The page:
Sinclair used "unnecessarily aggressive and protracted negotiations" with the Department of Justice and Federal Communications Commission over regulatory requirements, the Chicago company said, and it refused to sell the stations it needed to in order to gain regulatory approval.
The media company, which has enjoyed the support of President Donald Trump, appeared to be cruising toward approval by U.S. regulators.
Last month, however, FCC Chairman Ajit Pai said that he had "serious concerns" about the deal, saying that Sinclair might still be able to operate the stations "in practice, even if not in name." That drew a rebuke from Trump.
"So sad and unfair that the FCC wouldn't approve the Sinclair Broadcast merger with Tribune," Trump tweeted. He said that allowing Sinclair to expand its reach would have led to a "much needed conservative voice by and for the people."
Sinclair operates 192 stations, runs 611 channels and operates in 89 U.S. markets. It would have been able to expand rapidly into numerous new markets with the Tribune acquisition.
Sinclair has become a significant outlet for conservative views.
It was admonished by media watchdogs in April after Deadspin, a sports news site, pieced together clips of dozens of TV anchors for Sinclair reading from the same script, which warned viewers about "biased and false news" from other media outlets.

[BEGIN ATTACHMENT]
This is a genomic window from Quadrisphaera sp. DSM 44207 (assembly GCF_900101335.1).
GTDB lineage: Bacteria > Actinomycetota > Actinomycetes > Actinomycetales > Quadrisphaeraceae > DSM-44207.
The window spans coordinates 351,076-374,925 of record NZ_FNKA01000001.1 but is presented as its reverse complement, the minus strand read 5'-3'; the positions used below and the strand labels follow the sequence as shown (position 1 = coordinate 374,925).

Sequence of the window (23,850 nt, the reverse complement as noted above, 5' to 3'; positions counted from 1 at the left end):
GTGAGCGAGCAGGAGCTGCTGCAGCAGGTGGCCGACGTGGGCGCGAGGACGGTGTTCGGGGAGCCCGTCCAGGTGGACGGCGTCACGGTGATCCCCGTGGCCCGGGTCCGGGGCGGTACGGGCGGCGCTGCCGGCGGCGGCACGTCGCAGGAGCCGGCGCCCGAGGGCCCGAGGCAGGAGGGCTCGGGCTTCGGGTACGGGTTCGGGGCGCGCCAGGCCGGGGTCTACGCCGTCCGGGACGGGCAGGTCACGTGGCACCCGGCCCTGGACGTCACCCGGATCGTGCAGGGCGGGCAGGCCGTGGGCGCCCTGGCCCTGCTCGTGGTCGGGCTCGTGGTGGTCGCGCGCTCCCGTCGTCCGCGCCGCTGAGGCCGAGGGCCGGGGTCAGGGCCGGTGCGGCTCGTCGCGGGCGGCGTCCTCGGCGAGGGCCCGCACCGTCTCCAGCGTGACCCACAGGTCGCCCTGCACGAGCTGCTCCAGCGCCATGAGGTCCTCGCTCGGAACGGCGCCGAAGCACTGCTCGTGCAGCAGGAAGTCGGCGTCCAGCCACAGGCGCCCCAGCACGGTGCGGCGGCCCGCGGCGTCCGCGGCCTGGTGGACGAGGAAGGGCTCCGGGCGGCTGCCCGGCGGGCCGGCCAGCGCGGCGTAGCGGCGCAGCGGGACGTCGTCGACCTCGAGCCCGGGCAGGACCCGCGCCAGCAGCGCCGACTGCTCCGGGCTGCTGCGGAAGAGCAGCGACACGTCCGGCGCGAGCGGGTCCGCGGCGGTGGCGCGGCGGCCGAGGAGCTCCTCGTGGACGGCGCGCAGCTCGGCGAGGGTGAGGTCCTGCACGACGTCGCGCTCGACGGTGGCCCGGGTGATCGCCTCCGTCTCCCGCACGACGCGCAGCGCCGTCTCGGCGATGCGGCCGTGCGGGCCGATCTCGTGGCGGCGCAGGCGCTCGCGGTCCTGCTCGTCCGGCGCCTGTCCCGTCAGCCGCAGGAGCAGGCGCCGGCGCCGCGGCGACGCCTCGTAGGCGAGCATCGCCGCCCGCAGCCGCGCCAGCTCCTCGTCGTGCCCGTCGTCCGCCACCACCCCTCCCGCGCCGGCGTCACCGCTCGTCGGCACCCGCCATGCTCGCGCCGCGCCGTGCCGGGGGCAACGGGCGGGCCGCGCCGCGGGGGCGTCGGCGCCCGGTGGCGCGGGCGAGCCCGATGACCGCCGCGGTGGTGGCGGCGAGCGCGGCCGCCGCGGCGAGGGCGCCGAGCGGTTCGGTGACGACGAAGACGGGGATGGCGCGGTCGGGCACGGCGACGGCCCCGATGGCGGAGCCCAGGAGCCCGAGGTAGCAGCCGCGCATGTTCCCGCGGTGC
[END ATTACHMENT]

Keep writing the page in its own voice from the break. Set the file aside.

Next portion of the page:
The Maryland company said Thursday in a prepared statement that the Tribune lawsuit is "entirely without merit." "We unequivocally stand by our position that we did not mislead the FCC with respect to the transaction or act in any way other than with complete candor and transparency," said CEO Chris Ripley.
Free media advocacy groups cheered the demise of the deal.
Public Knowledge, an advocacy group that has been critical of the FCC under Pai, has been against a tie up between Sinclair and Tribune from the start.
"While what has apparently killed this deal was Sinclair's pattern of deception at the FCC a fact that should affect its future dealings at the Commission the deal was bad on its own merits, and this latest development is good for consumers," said Phillip Berenbroick, senior policy counsel at the organization. "Broadcasters are supposed to serve their local communities. This deal would have contributed to the trend where 'local' news and 'local' programming is created or scripted out of town.
(This story has not been edited by Business Standard staff and is auto-generated from a syndicated feed.)